codes  it  and  mails it to a user on another system.  When uudecode is
       run on the target system, the file ''src_tree.tar.Z'' will  be  created
       which may then be uncompressed and extracted into the original tree.

              tar  cf  -  src_tree | compress | uuencode src_tree.tar.Z | mail

       compress(1), mail(1), uucp(1), uuencode(5)

       This implementation is compliant with P1003.2b/D11.

       If more than one file is given to uudecode and the -o option  is  given
       or  more  than one name in the encoded files are the same the result is
       probably not what is expected.

       The encoded form of the file is expanded by 37% for UU encoding and  by
       35% for base64 encoding (3 bytes become 4 plus control information).

       Report  bugs to <>.  Please put sharutils or uuen-
       code in the subject line.  It helps to spot the message.

       The uuencode command appeared in BSD 4.0.

UUENCODE(1P)               POSIX Programmer's Manual              UUENCODE(1P)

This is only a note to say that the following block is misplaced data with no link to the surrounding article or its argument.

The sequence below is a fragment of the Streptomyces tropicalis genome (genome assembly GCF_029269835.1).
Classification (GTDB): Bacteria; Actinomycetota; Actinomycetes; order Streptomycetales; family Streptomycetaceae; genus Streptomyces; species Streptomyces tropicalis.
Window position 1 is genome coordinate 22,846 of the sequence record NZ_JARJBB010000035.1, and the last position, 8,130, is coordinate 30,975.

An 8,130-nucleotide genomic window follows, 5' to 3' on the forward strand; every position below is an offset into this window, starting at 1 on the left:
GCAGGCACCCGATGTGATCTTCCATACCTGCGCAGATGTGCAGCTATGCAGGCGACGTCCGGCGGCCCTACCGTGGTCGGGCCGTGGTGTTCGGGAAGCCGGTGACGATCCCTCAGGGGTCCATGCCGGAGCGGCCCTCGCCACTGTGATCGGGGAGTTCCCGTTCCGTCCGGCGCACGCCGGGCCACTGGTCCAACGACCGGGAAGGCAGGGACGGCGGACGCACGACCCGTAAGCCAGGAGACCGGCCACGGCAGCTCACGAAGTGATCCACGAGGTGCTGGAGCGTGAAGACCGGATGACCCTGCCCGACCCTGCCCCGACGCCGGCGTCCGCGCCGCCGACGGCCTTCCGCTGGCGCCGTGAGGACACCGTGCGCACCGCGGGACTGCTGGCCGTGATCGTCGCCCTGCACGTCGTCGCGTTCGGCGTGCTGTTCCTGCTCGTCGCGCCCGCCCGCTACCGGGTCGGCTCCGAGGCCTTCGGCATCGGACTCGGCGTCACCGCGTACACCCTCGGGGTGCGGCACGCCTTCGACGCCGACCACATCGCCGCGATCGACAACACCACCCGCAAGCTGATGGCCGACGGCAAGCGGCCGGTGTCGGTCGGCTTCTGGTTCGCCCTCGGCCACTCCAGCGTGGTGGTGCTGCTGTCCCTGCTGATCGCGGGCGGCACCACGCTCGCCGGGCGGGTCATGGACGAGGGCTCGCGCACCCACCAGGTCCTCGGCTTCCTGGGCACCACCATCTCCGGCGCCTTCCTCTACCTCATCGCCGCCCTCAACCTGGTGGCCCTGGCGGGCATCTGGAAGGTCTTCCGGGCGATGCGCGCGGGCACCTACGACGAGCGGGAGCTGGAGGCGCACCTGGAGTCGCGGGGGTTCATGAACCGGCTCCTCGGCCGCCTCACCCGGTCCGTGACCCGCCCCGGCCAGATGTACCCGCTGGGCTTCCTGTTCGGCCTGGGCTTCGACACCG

This  manual  page is part of the POSIX Programmer's Manual.  The Linux
       implementation of this interface may differ (consult the  corresponding
       Linux  manual page for details of Linux behavior), or the interface may
       not be implemented on Linux.

       uuencode - encode a binary file

       uuencode [-m][file] decode_pathname

       The uuencode utility shall write an encoded version of the named  input
       file,  or  standard  input if no file is specified, to standard output.
       The output shall be encoded using one of the  algorithms  described  in
       the  STDOUT  section  and shall include the file access permission bits
       (in chmod octal or  symbolic  notation)  of  the  input  file  and  the